By now we’ve all heard of the Marshmallow Study by Walter Mischel. You know, the one in which kids who could resist a marshmallow for a period of time would be rewarded with an additional marshmallow to eat. Mischel then followed up his work years later and found that those kids who developed strategies to delay their immediate gratification had been more successful. The studies suggest that learning strategies to delay gratification can help kids later in life. There are elements of the study and what it demonstrates that have been called into question, but both the original study and Mischel’s follow-up study are intriguing.
I wanted to touch on this in the context of financial literacy. As the creator of The Money Mammals and a frequent contributor to blogs and debates on the subject of financial literacy, I find certain issues crop up consistently. One is that many parents equate delayed gratification to not spending money at all. I’ve spoken with many parents who suggest that saving for a “rainy day” in an account that can’t be touched is the way to go. It’s essential that we rethink this. Spending money is a part of life; kids need to be comfortable with handling and spending money. Although it’s important to protect ourselves from our own spending habits by keeping money at bay in a savings account that can’t be touched, socking too much or all the money kids are receiving in an account isn’t necessarily going to teach them anything. What will they do when they eventually get their hands on it and they’ve had no experience with spending money in the first place? In addition, younger kids are likely to find the idea of saving money for a “rainy day” too abstract.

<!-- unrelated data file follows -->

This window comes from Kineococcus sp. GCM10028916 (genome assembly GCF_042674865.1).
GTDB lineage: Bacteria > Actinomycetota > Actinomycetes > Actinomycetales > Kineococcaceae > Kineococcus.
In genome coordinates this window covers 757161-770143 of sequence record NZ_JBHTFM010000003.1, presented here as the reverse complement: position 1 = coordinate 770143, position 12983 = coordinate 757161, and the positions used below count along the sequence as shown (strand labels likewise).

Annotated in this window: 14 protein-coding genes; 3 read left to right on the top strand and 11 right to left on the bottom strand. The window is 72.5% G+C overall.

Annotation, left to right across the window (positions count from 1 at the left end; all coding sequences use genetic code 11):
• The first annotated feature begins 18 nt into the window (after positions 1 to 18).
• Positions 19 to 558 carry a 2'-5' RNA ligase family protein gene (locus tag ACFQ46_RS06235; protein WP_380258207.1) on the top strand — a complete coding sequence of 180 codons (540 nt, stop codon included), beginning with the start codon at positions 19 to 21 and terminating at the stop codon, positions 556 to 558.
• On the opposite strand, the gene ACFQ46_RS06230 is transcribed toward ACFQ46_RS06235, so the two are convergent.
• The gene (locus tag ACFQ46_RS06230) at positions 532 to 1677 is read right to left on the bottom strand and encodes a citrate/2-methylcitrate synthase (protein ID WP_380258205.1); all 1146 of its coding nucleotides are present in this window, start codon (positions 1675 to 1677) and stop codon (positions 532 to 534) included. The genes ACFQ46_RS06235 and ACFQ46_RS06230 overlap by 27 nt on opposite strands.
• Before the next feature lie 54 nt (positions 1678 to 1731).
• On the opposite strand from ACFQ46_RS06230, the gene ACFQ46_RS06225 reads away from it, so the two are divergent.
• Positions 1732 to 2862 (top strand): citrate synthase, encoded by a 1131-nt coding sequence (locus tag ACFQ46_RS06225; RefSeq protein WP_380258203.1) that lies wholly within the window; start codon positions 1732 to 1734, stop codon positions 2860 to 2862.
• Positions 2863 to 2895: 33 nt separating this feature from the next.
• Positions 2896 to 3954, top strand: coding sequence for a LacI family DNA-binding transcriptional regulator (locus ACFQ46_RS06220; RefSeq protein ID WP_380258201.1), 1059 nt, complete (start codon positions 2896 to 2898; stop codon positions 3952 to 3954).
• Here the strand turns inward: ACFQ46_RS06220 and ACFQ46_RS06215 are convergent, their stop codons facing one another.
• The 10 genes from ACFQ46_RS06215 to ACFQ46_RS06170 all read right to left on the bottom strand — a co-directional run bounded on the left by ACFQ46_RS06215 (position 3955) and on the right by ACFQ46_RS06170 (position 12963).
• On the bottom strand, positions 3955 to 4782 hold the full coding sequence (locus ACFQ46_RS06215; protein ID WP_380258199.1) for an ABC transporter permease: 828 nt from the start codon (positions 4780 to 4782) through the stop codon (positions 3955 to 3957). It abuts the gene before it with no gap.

I’ve found that having kids set spending goals can be a very effective way of teaching delayed gratification with a true, understandable end game, even for a five-year-old. My daughter was so proud when she saved eight weeks of allowance to buy a scooter. It was the first monetary savings goal she achieved! Although she had a credit union account with an awesome “starter” interest rate of 5% for the first 500 bucks, the 20 cents she would have earned from that money in the same period would have left her … Well, let’s just say she would have preferred two marshmallows.
I think all parents find themselves a little worried at the beginning of the financial literacy teaching process with the concept of giving kids too much autonomy over their money. I know I was! This is understandable because that’s what we do as parents: We worry. We’ll worry when our kids go on their first dates, drive their first cars, head off to college and more. That doesn’t mean that we’ll keep them from doing these things, though I wish they’d delay that dating gratification as long as possible. Ultimately, though, we know we must raise kids to the best of our abilities and trust them to make smart choices by giving them experience with those choices. We’ve all learned our own financial lessons by handling money. Advice is good, but real-world experience is the best teacher.
April is Financial Literacy Month (or National Financial Capability Month, as President Obama has decreed). April 23rd is National Teach Your Child to Save Day. Let’s all use this opportunity to get our kids to learn about saving by having them set a goal to spend their money on something they might want. Here’s an additonal idea: As a reward, get a bag of marshmallows, a box of graham crackers and some chocolate. I wonder if those kids in Mischel’s study could have delayed their gratification if they’d had s’mores in front of them.
Happy Financial Literacy Month!
This article originally appeared on Dr. Beth Nolan’s blog.